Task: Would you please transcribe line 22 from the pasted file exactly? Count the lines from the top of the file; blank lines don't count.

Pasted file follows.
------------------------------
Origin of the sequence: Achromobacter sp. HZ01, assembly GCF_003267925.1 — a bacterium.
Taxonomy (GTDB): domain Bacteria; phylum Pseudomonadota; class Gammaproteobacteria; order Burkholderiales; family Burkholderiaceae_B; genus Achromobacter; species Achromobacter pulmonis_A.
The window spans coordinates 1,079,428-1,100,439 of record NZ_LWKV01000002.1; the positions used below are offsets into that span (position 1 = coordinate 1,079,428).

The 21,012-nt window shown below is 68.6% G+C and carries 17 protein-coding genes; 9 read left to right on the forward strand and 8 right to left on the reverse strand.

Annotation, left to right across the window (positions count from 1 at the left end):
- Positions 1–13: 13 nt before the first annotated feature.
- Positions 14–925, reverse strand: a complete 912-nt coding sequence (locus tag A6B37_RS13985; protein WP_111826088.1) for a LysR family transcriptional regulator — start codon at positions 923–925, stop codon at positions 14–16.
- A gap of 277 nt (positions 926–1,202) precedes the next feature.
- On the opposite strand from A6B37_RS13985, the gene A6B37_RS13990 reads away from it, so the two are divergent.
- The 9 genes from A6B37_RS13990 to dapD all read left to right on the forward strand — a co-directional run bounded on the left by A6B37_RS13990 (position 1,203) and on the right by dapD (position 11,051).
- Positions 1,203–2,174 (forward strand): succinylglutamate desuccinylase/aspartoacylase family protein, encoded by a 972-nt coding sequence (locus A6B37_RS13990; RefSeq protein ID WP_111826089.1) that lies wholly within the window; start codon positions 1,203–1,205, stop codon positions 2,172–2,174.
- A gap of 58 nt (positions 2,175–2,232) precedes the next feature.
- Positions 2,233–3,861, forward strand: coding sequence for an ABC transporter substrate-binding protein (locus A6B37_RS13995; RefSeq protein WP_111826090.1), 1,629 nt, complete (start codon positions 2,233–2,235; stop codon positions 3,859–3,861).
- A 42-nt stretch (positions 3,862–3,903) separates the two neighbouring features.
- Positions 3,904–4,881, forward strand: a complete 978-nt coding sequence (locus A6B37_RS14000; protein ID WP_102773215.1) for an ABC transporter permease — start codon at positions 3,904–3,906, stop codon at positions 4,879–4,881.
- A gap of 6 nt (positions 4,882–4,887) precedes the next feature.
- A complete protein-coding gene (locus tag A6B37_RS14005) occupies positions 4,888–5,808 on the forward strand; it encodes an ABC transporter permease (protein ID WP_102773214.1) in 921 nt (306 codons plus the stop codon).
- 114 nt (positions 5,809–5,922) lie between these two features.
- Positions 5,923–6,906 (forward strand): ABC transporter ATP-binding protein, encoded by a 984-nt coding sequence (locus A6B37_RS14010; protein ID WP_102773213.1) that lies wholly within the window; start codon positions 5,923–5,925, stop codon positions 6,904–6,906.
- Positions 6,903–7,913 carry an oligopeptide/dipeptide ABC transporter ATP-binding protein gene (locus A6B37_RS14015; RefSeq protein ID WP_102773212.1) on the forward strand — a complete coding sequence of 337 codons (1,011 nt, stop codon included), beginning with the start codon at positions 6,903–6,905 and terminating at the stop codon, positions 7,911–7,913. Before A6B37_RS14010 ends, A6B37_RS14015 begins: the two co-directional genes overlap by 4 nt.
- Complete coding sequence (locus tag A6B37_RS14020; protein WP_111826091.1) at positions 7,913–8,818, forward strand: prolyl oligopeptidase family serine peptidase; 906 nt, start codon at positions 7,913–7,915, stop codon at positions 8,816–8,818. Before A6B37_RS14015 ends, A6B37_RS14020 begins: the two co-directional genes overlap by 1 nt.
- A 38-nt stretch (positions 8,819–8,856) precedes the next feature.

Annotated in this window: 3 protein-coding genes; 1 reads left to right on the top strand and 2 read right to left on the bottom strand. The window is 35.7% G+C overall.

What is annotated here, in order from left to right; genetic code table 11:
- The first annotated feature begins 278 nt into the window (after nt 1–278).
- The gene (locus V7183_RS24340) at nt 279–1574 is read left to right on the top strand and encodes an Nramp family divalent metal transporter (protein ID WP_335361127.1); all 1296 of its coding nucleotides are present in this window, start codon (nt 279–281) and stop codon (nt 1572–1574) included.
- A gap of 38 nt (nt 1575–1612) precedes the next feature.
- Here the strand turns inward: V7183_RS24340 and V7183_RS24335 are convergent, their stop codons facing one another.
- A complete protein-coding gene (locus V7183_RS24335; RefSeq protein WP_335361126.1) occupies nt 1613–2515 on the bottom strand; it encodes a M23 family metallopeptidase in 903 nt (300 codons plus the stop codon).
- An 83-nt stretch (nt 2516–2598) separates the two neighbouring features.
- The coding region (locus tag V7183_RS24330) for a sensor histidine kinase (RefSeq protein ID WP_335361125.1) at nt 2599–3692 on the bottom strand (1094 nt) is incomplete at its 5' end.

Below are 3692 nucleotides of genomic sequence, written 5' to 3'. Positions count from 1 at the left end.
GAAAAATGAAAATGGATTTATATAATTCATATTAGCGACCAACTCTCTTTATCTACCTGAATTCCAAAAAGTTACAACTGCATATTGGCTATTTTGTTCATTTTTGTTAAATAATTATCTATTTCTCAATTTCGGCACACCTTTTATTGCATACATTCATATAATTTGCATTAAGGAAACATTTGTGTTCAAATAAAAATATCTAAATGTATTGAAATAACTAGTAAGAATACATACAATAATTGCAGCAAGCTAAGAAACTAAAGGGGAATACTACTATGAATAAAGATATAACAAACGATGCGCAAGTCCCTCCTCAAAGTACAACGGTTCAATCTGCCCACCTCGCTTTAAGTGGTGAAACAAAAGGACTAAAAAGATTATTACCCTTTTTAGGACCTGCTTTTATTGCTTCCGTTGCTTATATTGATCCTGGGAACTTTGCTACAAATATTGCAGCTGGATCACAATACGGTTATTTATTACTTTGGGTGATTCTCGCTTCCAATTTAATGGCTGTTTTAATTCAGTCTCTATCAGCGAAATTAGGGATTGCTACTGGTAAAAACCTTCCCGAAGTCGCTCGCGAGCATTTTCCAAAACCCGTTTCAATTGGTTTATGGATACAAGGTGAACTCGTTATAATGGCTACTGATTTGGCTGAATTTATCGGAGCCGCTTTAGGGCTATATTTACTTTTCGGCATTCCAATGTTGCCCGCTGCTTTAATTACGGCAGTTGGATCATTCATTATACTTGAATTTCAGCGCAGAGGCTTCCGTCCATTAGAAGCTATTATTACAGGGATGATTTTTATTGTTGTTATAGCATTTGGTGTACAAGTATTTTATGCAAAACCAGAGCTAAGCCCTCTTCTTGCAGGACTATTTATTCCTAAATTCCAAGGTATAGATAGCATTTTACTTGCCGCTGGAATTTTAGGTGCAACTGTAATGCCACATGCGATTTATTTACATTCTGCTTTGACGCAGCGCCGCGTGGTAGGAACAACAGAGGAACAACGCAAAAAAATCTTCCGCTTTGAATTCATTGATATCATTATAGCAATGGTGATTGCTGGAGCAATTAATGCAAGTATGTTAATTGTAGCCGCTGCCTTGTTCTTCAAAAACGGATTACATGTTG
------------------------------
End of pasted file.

- A 38-nt stretch (positions 8,819–8,856) precedes the next feature.